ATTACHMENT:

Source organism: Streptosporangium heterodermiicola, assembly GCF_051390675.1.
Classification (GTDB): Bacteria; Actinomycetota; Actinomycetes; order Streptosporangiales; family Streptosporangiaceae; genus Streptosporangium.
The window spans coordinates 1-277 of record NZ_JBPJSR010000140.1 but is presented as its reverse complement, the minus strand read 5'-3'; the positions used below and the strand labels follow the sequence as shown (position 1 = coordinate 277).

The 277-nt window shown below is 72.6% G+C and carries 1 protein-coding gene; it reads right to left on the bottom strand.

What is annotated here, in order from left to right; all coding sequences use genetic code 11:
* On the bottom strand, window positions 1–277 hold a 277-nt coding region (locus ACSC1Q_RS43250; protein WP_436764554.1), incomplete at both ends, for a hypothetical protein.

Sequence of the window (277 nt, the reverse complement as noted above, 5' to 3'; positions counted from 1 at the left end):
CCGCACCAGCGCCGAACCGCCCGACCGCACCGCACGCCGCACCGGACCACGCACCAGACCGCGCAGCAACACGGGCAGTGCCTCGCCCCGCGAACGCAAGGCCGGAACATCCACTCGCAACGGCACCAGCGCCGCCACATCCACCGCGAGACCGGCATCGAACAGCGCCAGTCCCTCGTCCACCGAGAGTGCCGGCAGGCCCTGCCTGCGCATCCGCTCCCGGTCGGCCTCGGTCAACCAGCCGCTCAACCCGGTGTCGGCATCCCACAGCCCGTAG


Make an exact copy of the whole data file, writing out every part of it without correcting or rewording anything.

Source organism: Streptosporangium heterodermiicola, assembly GCF_051390675.1.
Classification (GTDB): Bacteria; Actinomycetota; Actinomycetes; order Streptosporangiales; family Streptosporangiaceae; genus Streptosporangium.
The window spans coordinates 1-277 of record NZ_JBPJSR010000140.1 but is presented as its reverse complement, the minus strand read 5'-3'; the positions used below and the strand labels follow the sequence as shown (position 1 = coordinate 277).

The 277-nt window shown below is 72.6% G+C and carries 1 protein-coding gene; it reads right to left on the bottom strand.

What is annotated here, in order from left to right; all coding sequences use genetic code 11:
* On the bottom strand, window positions 1–277 hold a 277-nt coding region (locus ACSC1Q_RS43250; protein WP_436764554.1), incomplete at both ends, for a hypothetical protein.

Sequence of the window (277 nt, the reverse complement as noted above, 5' to 3'; positions counted from 1 at the left end):
CCGCACCAGCGCCGAACCGCCCGACCGCACCGCACGCCGCACCGGACCACGCACCAGACCGCGCAGCAACACGGGCAGTGCCTCGCCCCGCGAACGCAAGGCCGGAACATCCACTCGCAACGGCACCAGCGCCGCCACATCCACCGCGAGACCGGCATCGAACAGCGCCAGTCCCTCGTCCACCGAGAGTGCCGGCAGGCCCTGCCTGCGCATCCGCTCCCGGTCGGCCTCGGTCAACCAGCCGCTCAACCCGGTGTCGGCATCCCACAGCCCGTAG